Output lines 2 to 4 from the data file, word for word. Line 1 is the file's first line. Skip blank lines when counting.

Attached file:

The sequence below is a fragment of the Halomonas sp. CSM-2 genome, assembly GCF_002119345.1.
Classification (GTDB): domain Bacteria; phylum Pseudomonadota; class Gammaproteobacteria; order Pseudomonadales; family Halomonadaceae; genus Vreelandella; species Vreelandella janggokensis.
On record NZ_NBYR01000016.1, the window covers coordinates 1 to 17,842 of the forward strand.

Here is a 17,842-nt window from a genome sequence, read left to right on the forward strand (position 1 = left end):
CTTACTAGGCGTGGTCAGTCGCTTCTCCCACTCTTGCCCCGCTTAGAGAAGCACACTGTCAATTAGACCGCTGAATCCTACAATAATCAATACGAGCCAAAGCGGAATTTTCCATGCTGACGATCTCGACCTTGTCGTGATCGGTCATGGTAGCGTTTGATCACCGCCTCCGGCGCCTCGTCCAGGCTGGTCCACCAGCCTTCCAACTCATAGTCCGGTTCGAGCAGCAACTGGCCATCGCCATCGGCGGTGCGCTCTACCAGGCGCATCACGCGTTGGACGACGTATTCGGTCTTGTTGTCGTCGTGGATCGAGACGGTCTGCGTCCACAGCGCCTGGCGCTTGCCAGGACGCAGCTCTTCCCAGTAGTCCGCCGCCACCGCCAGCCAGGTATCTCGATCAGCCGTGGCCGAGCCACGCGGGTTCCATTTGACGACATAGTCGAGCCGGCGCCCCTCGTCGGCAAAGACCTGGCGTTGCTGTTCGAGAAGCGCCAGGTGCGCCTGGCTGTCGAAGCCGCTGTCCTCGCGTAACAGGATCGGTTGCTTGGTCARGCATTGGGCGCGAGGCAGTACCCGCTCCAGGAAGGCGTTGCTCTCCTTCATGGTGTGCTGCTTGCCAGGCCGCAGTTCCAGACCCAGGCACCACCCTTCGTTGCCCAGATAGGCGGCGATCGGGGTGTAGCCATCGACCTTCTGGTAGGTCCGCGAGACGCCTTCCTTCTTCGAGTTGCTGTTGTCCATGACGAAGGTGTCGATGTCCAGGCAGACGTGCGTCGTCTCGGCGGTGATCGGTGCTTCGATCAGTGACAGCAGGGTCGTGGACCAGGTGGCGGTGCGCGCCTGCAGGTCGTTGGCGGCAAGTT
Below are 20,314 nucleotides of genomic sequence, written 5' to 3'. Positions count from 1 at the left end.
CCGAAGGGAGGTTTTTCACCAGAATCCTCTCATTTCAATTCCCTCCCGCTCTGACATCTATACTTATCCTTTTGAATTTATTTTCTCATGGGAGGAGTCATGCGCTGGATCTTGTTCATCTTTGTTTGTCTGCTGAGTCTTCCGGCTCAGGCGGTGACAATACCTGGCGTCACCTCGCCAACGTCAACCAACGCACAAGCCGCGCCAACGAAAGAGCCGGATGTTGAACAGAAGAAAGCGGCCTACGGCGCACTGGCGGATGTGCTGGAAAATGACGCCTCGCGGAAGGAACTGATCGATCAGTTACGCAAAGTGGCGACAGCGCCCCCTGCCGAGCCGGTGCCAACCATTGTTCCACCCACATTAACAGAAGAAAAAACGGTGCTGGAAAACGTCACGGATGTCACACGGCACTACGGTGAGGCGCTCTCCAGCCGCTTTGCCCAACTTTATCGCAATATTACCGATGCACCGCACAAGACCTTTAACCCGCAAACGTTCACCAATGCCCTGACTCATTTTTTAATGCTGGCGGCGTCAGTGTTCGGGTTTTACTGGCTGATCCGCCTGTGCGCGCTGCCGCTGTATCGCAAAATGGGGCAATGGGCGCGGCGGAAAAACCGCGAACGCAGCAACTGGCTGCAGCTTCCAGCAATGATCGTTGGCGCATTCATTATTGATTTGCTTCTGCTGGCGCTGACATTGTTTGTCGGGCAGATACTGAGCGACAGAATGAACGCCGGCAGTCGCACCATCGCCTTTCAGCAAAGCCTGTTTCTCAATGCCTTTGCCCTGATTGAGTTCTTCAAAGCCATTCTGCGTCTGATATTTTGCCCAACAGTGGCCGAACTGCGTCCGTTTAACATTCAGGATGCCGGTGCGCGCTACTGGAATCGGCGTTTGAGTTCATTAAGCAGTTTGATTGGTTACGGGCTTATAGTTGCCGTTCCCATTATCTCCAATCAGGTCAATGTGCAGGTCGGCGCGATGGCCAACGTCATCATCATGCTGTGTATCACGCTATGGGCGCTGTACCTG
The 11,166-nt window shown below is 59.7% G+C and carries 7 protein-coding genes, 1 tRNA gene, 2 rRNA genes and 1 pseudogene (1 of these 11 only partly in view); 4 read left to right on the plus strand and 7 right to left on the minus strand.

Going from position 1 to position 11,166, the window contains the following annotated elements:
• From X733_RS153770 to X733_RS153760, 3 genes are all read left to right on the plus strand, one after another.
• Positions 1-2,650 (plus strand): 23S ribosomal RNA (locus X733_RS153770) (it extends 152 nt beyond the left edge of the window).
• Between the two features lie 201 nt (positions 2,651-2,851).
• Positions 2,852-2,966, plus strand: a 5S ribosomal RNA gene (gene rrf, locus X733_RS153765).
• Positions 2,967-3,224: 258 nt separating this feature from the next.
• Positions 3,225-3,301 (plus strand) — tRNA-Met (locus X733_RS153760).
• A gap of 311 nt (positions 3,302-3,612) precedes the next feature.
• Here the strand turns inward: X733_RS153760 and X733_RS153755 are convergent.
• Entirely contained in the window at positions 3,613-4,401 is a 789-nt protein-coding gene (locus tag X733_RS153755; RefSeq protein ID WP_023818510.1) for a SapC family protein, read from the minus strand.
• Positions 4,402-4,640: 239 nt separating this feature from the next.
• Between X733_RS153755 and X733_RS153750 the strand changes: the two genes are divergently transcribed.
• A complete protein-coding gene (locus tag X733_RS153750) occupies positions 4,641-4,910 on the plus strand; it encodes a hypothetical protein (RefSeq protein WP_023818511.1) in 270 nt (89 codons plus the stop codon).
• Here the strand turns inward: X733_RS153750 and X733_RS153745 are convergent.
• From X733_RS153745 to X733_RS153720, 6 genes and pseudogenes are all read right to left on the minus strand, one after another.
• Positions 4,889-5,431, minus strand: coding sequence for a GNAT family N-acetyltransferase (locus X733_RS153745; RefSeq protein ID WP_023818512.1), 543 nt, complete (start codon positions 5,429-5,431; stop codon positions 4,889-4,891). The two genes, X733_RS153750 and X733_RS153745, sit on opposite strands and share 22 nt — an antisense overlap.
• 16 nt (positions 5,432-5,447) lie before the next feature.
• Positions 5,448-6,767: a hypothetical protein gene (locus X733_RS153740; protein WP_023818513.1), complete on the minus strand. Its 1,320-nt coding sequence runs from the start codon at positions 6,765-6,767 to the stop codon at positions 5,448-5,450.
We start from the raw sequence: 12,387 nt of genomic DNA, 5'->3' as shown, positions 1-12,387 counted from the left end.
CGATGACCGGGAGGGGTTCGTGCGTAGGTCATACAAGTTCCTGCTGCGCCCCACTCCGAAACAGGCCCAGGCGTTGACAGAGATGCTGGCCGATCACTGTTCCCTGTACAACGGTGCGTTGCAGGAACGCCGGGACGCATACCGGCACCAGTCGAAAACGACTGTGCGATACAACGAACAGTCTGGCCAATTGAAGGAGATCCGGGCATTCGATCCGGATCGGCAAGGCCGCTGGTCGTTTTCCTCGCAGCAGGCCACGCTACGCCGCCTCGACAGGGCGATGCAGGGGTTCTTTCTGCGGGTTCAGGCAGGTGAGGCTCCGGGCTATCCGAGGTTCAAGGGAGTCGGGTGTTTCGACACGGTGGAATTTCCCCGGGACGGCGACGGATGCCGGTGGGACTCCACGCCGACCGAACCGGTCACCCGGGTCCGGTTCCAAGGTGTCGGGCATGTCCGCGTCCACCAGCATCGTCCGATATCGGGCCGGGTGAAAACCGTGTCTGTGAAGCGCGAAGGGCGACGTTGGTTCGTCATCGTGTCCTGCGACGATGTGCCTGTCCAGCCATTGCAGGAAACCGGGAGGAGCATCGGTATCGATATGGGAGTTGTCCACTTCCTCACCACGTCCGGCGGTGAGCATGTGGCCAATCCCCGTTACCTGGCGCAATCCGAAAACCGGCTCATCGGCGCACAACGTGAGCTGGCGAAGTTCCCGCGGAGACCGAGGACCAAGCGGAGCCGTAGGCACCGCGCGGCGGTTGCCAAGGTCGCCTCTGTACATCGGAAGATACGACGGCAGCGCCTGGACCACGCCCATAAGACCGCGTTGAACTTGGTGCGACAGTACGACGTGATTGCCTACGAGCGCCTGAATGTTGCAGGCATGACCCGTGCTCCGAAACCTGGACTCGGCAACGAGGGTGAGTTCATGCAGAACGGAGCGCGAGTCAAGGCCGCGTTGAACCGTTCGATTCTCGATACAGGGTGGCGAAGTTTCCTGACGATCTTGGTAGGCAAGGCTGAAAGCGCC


Classification (GTDB): domain Bacteria; phylum Pseudomonadota; class Gammaproteobacteria; order Pseudomonadales; family Halomonadaceae; genus Vreelandella; species Vreelandella janggokensis.
On record NZ_NBYR01000016.1, the window covers coordinates 1 to 17,842 of the forward strand.

Here is a 17,842-nt window from a genome sequence, read left to right on the forward strand (position 1 = left end):